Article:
EU EHLF Discrimination Health Legal Report
The study seeks to identify key relevant policies in place to fight HIV-related discrimination and provide recommendations to further reduce such discrimination.
The mission of AIDS Action Europe’s European HIV Legal Forum (EHLF) is to develop effective means of improving access to HIV prevention, counselling and testing, treatment, care, and support for all those who have limited access to HIV services due to legal obstacles.
The EHLF began with a pilot project in Hungary, Italy, Netherlands, Switzerland, and the United Kingdom. The pilot focused on the legal situation affecting access to healthcare of migrants in an irregular situation who are living with HIV. A survey was devised by EHLF partners and rolled out in the partners’ countries. The results provided valuable insights into differences in health systems in the five countries and its effects on access to treatment and services for irregular migrants. By documenting the legal situation, providing a comparative analysis of each country’s laws and how they were applied, the survey report identified good practice and innovative solutions consistent with international human rights, acting as a catalyst for change where practice remains poor.
Following the pilot phase, the EHLF was enlarged and the 2017 report covered 16 European countries legal situation and level of access to HIV- and co-infection services for migrants in an irregular situation.
In the project phase 2018-2019, EHLF partners with coordination from the AIDS Action Europe office produced a 10-country report on HIV-criminalization in European Union countries and another 10-country report on access to HIV-, viral hepatitis-, and TB- services for people in prison and other closed settings.
The Steering Committee of AIDS Action Europe identified tackling stigma and discrimination as a core thematic area that the network should address and work on during the 2018-2021 strategic period, with a specific focus on healthcare settings.
As long as stigma and discrimination are present in the society, both the global and local initiatives will continue to fail to meet the objectives of reducing new infections, increasing voluntary counselling and testing, having better linkages to care, and increasing the number of people living with HIV whose viral load is suppressed.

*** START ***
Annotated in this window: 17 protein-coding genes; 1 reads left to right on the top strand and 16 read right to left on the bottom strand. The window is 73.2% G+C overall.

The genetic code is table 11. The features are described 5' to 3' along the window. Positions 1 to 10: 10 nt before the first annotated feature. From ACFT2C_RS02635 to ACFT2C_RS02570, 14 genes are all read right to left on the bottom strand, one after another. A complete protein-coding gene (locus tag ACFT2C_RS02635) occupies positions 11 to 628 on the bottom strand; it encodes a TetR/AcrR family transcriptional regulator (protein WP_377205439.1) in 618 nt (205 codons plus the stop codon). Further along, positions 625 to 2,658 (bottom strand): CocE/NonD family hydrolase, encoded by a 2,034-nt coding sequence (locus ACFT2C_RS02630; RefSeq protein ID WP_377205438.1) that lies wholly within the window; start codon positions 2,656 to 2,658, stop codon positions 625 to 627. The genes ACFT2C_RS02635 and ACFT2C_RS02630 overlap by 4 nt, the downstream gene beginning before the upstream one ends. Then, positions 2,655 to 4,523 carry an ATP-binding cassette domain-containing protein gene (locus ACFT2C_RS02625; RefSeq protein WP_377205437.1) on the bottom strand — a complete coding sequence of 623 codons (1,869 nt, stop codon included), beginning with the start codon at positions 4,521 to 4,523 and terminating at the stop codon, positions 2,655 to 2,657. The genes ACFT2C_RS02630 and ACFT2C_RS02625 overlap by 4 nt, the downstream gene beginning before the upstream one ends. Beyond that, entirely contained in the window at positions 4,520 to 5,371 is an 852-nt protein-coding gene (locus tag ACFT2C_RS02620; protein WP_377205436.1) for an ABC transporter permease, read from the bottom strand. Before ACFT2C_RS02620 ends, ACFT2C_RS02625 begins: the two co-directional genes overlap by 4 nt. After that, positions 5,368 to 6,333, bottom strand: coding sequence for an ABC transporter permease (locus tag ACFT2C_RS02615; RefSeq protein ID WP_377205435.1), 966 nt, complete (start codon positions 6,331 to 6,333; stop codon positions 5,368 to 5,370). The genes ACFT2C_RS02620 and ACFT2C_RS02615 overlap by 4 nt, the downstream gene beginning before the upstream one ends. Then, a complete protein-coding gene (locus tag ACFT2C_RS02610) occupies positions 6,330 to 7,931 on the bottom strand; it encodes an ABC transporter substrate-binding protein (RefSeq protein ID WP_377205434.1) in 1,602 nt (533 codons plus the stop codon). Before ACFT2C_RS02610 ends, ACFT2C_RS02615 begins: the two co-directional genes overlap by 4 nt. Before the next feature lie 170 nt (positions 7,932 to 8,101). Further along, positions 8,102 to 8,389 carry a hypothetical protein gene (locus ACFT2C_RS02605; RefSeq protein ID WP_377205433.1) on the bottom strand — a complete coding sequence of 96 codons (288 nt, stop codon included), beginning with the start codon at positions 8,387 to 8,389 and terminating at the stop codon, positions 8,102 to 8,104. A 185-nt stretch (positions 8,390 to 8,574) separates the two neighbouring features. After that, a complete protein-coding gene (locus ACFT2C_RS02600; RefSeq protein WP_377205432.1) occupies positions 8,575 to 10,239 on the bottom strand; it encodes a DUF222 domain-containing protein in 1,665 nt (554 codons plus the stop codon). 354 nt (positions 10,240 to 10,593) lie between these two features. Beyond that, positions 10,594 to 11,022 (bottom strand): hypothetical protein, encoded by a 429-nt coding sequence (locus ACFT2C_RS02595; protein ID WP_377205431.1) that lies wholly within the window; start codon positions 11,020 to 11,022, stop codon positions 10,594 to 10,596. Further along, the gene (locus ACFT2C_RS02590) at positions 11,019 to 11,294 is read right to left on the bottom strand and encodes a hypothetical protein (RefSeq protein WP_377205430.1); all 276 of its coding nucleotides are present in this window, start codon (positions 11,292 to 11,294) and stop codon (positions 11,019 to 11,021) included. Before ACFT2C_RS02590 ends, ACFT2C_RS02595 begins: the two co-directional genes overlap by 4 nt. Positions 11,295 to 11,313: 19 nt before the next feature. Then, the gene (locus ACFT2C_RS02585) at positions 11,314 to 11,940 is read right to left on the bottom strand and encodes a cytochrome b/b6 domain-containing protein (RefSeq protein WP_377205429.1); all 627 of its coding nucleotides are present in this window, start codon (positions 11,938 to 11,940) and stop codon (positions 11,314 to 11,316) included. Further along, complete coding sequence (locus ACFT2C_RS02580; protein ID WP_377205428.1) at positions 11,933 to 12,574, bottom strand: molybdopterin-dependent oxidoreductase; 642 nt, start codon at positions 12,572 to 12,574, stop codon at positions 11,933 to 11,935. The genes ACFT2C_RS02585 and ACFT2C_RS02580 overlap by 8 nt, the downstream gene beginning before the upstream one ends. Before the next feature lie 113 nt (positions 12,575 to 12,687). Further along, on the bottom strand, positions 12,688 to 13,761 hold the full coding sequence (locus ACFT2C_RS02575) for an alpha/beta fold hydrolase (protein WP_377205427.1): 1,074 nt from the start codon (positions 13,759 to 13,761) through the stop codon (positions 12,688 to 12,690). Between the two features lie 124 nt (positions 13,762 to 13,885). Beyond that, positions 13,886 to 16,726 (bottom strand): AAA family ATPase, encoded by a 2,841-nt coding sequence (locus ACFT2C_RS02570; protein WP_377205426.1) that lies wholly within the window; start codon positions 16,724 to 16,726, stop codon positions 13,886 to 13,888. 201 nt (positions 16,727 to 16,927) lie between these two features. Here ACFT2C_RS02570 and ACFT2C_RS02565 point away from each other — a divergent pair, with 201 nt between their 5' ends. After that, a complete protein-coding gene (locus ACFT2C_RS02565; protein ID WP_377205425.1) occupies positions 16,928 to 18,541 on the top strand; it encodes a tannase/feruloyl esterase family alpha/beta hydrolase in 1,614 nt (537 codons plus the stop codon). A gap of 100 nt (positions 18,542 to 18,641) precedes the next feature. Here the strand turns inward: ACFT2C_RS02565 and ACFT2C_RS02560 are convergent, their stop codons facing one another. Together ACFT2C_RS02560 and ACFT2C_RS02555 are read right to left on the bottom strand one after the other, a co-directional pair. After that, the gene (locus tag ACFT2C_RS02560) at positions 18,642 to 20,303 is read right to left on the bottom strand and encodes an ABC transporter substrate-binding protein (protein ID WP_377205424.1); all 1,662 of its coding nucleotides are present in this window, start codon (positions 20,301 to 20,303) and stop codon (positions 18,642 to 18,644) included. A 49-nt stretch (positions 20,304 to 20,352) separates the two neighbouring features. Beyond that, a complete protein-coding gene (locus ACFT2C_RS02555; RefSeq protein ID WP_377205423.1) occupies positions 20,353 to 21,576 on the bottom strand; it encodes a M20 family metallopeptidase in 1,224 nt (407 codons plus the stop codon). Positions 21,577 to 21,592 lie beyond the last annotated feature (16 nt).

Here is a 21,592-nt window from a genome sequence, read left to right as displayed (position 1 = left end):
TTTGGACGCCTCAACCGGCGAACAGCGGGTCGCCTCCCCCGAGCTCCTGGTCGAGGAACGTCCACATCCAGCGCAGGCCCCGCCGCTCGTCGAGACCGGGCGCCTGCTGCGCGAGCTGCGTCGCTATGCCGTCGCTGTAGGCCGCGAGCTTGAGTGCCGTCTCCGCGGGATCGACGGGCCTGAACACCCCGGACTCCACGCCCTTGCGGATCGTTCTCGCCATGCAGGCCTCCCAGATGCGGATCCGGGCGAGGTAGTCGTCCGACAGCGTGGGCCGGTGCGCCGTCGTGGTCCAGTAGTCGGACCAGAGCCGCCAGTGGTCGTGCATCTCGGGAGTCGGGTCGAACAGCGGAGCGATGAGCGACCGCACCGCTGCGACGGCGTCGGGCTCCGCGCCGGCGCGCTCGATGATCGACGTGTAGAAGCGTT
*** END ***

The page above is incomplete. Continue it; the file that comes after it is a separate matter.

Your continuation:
“HIV-related stigma” refers to the negative beliefs, feelings and attitudes towards people living with HIV, groups associated with people living with and other key populations at higher risk of HIV infection (e.g. people who inject drugs, sex workers, men who have sex with men and transgender people). It is the prejudice that comes with labelling an individual as part of the HIV+ community.
“HIV-related discrimination” refers to the unfair and unjust treatment of an individual based on his/her real or perceived HIV+ status. HIV-related discrimination is usually based on stigmatising attitudes and beliefs about populations. While stigma refers to internal beliefs and attitudes, discrimination presents itself externally in one’s behaviour.
AimsThe study seeks to identify key relevant policies in place to fight HIV-related discrimination and provide recommendations to further reduce such discrimination.
MethodTo achieve its goals, the report’s authors compiled findings from 11 European and Central Asian countries to ensure best representativeness of the various epidemiological, political, geographical and economy backgrounds. Namely, these countries are: Czechia, Finland, France, Georgia, Germany, Italy, Kyrgyzstan, North Macedonia, Portugal, Spain, and the United Kingdom.
The report highlights, among other things, the lack of appropriate knowledge regarding HIV/AIDS among healthcare professionals, difficulties in proving discrimination in court, and issues with confidentiality of medical data. Non-accessibility of private life and health-related insurance policies is also a current issue in most of the countries. Furthermore, the report highlights country-specific findings, including:
- In 8 of the 11 countries studied, specific constitutional provisions that ensure protection against discrimination of people living with HIV exist.
- All the 11 countries indicated some version of complaint procedures available to people living with HIV who become victims of discrimination in healthcare settings.
- 4 out of 11 countries have a legal obligation to disclose one’s HIV+ status in healthcare settings.
- Discrimination, including the refusal of care, still persist in all countries, although the tendency is decreasing.
In the 7 EU Member States, the processing and protection of personal data are regulated by the EU General Data Protection Regulation (GDPR), which is directly applicable. North Macedonia and the United Kingdom have legal framework aligning on the EU GDPR, while Kyrgyzstan and Georgia have specific national provisions.
- Ensure that the national anti-discrimination legal framework includes protection of people living with HIV against discrimination explicitly, or by including protected characteristics that clearly include HIV.
- Abolish the requirement to disclose one’s HIV+ status in healthcare settings.
- Maintain data protection and privacy in all sectors of the healthcare system. Ensure sufficient education and training of healthcare staff regarding confidentiality of sensitive personal data.
- Ensure sufficient education and training of healthcare workers in order to increase knowledge and understanding of the HIV infection.
- Ensure enforcement of anti-discrimination legislation.
Make people living with HIV aware of their rights and provide empowerment in order to seek available remedies if their rights are violated.